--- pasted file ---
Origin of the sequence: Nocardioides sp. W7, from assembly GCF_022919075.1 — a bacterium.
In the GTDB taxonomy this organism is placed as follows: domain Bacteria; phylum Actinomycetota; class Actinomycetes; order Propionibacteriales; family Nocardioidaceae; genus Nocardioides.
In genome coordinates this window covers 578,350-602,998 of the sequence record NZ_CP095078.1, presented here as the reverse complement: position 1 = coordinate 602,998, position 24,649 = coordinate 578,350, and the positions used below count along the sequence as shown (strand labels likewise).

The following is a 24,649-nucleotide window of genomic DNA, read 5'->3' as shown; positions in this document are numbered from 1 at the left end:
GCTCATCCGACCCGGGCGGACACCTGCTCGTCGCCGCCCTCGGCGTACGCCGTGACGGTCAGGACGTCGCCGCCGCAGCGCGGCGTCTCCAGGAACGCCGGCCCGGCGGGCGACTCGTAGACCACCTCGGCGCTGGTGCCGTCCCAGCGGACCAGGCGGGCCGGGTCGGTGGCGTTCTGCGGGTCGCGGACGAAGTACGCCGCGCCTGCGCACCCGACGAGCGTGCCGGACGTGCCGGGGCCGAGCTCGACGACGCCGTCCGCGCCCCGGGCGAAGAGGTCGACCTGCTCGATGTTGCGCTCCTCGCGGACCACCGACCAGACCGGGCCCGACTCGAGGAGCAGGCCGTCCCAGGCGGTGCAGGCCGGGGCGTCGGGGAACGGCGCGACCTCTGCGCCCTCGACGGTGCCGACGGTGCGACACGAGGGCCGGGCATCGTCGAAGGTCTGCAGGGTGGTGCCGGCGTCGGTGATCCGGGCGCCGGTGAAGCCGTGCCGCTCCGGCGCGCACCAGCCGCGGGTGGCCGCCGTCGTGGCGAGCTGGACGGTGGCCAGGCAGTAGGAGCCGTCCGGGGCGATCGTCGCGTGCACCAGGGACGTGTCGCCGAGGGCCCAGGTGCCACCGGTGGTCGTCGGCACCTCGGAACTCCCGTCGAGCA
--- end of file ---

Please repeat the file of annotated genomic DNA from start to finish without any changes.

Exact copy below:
Origin of the sequence: Nocardioides sp. W7, from assembly GCF_022919075.1 — a bacterium.
In the GTDB taxonomy this organism is placed as follows: domain Bacteria; phylum Actinomycetota; class Actinomycetes; order Propionibacteriales; family Nocardioidaceae; genus Nocardioides.
In genome coordinates this window covers 578,350-602,998 of the sequence record NZ_CP095078.1, presented here as the reverse complement: position 1 = coordinate 602,998, position 24,649 = coordinate 578,350, and the positions used below count along the sequence as shown (strand labels likewise).

The following is a 24,649-nucleotide window of genomic DNA, read 5'->3' as shown; positions in this document are numbered from 1 at the left end:
GCTCATCCGACCCGGGCGGACACCTGCTCGTCGCCGCCCTCGGCGTACGCCGTGACGGTCAGGACGTCGCCGCCGCAGCGCGGCGTCTCCAGGAACGCCGGCCCGGCGGGCGACTCGTAGACCACCTCGGCGCTGGTGCCGTCCCAGCGGACCAGGCGGGCCGGGTCGGTGGCGTTCTGCGGGTCGCGGACGAAGTACGCCGCGCCTGCGCACCCGACGAGCGTGCCGGACGTGCCGGGGCCGAGCTCGACGACGCCGTCCGCGCCCCGGGCGAAGAGGTCGACCTGCTCGATGTTGCGCTCCTCGCGGACCACCGACCAGACCGGGCCCGACTCGAGGAGCAGGCCGTCCCAGGCGGTGCAGGCCGGGGCGTCGGGGAACGGCGCGACCTCTGCGCCCTCGACGGTGCCGACGGTGCGACACGAGGGCCGGGCATCGTCGAAGGTCTGCAGGGTGGTGCCGGCGTCGGTGATCCGGGCGCCGGTGAAGCCGTGCCGCTCCGGCGCGCACCAGCCGCGGGTGGCCGCCGTCGTGGCGAGCTGGACGGTGGCCAGGCAGTAGGAGCCGTCCGGGGCGATCGTCGCGTGCACCAGGGACGTGTCGCCGAGGGCCCAGGTGCCACCGGTGGTCGTCGGCACCTCGGAACTCCCGTCGAGCA